Copenhagen, May 11, 2021
In some countries of the WHO European region, 1 in 3 children aged 6 to 9 years is overweight or obese. Mediterranean countries have the highest obesity rates, but the situation there is starting to improve.
These are some of the findings of a new report from the WHO European Childhood Obesity Surveillance Initiative (COSI) on the fourth round of data collection (2015-2017). The report provides the latest available data on 6 to 9 year olds in 36 countries in the region. A questionnaire with data from 2021 on the consequences of the pandemic will follow from several countries.
“COVID-19 could potentially reinforce one of the most troubling trends in the WHO European region: increasing childhood obesity,” said Dr. Hans Henri P. Kluge, WHO Regional Director for Europe.
“Being overweight or obese has been directly associated with life-threatening non-communicable diseases such as cardiovascular disease, diabetes and cancer. What we need to do to brighten the future of generations to come is to implement science and data-based policies that can help reduce childhood obesity while promoting healthier nutrition and exercise, ”added Dr. Kluge.
Effect of the COVID-19 pandemic on childhood obesity
COVID-19 is likely to negatively impact the level of childhood obesity in the WHO European region, and thus the results of subsequent rounds of the COSI survey. School closures and lockdowns can affect access to school meals and exercise times for children, increasing inequality. Prevention strategies for childhood obesity must therefore remain a priority during the pandemic.
Policies that have a positive effect in the hardest hit countries
Overweight and obesity stabilized or decreased in some of the 13 European countries where it was possible to examine trends over time. Greece, Italy, Portugal and Spain, all of which have the highest obesity rates, and Slovenia showed a declining trend for both overweight and obesity. The decrease in the prevalence of overweight ranged from 4 to 12 percentage points for boys and from 3 to 7 percentage points for girls.
In recent years, some of these countries have implemented WHO recommended measures to help tackle obesity rates, such as taxing sweetened drinks, food marketing restrictions, and physical education.
“The COSI data shows a declining trend in childhood obesity in the countries with the highest rates of obesity. They have heard the alarm from the previous investigations and have implemented the policies we know are working. It is encouraging to see that when countries do something, it has a measurable effect, ”said Dr. Nino Berdzuli, director of the Land Health Programs Division at WHO’s regional office for Europe.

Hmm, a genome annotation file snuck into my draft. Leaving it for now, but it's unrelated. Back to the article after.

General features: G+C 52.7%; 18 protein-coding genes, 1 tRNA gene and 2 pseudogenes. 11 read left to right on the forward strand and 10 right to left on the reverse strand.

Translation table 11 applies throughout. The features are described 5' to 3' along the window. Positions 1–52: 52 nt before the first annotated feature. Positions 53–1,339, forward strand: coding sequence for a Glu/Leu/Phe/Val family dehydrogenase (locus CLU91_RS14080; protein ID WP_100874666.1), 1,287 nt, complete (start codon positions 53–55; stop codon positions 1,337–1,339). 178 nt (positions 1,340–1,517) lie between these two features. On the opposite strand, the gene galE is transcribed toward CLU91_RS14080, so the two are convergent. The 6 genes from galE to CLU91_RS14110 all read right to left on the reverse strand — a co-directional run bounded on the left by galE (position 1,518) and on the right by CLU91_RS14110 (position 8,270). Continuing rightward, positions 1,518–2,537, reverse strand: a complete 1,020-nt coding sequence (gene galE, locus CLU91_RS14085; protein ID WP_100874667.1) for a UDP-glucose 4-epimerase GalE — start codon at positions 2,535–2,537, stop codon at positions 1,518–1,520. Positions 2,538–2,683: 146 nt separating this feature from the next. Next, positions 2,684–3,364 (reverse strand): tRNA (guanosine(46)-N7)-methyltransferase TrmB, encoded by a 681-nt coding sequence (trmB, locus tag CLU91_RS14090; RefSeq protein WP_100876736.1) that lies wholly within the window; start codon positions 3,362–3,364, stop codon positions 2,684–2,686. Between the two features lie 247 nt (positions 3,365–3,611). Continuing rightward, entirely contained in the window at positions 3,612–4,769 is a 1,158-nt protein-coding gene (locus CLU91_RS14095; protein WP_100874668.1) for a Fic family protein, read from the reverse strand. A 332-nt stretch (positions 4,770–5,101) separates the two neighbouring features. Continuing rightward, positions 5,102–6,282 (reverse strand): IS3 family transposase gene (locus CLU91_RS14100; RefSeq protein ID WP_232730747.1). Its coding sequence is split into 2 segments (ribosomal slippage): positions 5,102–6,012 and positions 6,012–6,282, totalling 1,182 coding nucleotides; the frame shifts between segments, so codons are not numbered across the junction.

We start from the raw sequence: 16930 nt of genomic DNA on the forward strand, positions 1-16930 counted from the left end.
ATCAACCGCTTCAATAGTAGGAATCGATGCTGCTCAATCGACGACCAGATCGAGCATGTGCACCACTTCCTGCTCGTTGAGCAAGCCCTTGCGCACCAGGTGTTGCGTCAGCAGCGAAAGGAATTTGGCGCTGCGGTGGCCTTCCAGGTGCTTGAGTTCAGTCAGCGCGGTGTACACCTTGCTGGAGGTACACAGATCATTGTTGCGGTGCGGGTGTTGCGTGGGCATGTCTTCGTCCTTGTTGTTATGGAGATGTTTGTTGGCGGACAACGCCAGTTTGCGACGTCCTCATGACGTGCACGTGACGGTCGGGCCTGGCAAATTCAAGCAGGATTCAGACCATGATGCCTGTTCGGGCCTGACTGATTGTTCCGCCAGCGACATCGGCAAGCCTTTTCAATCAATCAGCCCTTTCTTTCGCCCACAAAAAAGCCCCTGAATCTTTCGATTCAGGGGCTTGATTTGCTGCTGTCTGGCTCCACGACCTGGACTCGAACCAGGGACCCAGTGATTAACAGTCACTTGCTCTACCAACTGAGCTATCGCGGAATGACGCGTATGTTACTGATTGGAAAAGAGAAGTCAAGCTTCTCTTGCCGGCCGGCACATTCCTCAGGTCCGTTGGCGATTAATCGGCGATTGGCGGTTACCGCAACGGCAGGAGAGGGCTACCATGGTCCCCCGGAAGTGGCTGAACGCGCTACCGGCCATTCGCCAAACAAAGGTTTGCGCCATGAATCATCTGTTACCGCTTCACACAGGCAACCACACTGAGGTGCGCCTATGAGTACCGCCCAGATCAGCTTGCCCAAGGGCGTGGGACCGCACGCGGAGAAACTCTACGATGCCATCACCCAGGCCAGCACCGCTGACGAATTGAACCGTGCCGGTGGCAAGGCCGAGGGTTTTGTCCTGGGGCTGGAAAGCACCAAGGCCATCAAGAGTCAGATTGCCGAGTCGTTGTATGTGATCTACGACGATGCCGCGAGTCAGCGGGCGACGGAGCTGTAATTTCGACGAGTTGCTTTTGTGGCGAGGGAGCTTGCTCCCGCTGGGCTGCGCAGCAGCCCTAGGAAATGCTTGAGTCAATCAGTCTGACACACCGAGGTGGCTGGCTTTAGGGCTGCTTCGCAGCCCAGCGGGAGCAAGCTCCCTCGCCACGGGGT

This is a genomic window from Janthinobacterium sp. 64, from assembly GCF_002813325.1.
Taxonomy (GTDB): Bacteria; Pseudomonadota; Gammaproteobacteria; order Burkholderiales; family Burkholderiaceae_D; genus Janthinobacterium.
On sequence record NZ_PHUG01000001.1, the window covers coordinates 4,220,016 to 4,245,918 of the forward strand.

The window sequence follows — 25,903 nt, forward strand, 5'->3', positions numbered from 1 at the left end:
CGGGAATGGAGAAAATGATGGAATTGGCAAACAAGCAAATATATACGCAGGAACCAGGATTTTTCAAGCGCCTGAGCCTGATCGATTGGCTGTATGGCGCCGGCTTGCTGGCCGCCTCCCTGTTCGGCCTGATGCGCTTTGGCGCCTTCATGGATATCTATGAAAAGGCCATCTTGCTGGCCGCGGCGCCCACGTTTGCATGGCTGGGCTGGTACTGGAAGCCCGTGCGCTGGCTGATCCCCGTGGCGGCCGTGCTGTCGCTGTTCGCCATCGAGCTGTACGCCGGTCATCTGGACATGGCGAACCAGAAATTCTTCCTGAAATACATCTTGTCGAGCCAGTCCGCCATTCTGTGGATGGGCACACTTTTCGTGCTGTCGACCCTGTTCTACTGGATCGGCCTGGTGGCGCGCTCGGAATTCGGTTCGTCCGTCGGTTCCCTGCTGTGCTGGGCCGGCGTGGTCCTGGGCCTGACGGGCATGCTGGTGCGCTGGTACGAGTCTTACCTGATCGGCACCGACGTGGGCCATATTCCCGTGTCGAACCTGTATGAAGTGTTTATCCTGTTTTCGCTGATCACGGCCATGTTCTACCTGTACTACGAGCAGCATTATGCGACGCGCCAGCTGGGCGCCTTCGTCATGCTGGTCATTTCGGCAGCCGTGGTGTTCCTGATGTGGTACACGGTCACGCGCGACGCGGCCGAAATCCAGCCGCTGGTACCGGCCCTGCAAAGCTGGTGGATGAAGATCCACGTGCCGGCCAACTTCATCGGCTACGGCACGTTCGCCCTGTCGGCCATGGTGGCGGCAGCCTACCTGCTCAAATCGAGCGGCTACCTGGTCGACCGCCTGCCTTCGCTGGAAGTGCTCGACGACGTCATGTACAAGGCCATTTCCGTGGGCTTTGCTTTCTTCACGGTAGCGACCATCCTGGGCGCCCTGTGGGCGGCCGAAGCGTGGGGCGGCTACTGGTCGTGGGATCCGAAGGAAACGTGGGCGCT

The most recent COSI data comes from 36 countries that participated in the survey during the 2015–2016 and 2016–2017 school years, measuring approximately 250,000 primary school-age children. The COSI report contains the most comprehensive data for boys and girls on obesity, physical activity and diet.
Overall, the prevalence of overweight (including obesity) was 29% in boys and 27% in girls aged 6 to 9 years; the prevalence of obesity was 13% in boys and 9% in girls. These figures mask major differences between countries.
The highest rates of overweight and obesity in children were observed in Mediterranean countries such as Cyprus, Greece, Italy and Spain, where more than 40% of boys and girls were overweight, and 19% to 24% of boys and 14% to 19 % of girls. were obese.
The lowest childhood overweight / obesity rates were observed in Central Asian countries such as Kyrgyzstan, Tajikistan and Turkmenistan, where 5% to 12% of boys and girls were overweight and less than 5% obese.
On average, almost 80% of the children ate breakfast every day, about 45% ate fruit daily and about 25% ate vegetables daily. However, country-level figures for these healthy habits varied widely: daily consumption ranged from 49% to 96% for breakfast, from 18% to 81% for fruits and from 9% to 74% for vegetables.
Frequent consumption of sweet snacks (27% of the children in total) was more common than consumption of savory snacks (14%). The percentage of children who ate this unhealthy food more than 3 days a week also varied greatly from country to country – from 5% to 62% for sweet snacks and from less than 1% to 35% for savory snacks.
On average 1 in 2 children used active transport (walking or cycling) to and from school. In all countries, most children spend at least 1 hour a day playing outside (ranging from 62% to 98% in different countries).
Children with more educated parents were more likely to play sports / dance in most countries. The difference between children of high and low educated parents was more than 20 percentage points in 7 countries. On the contrary, children of less educated parents walked or cycle more often to and from school.
Lack of data for children under 5 years old
COSI provides the Region with a large dataset on the prevalence of overweight and obesity and the determinants of childhood obesity in children of primary school age. Unfortunately, there is not such a large data set for children under 5 years old. The need to strengthen surveillance initiatives for this younger age group with the support of all governments and other stakeholders is urgent.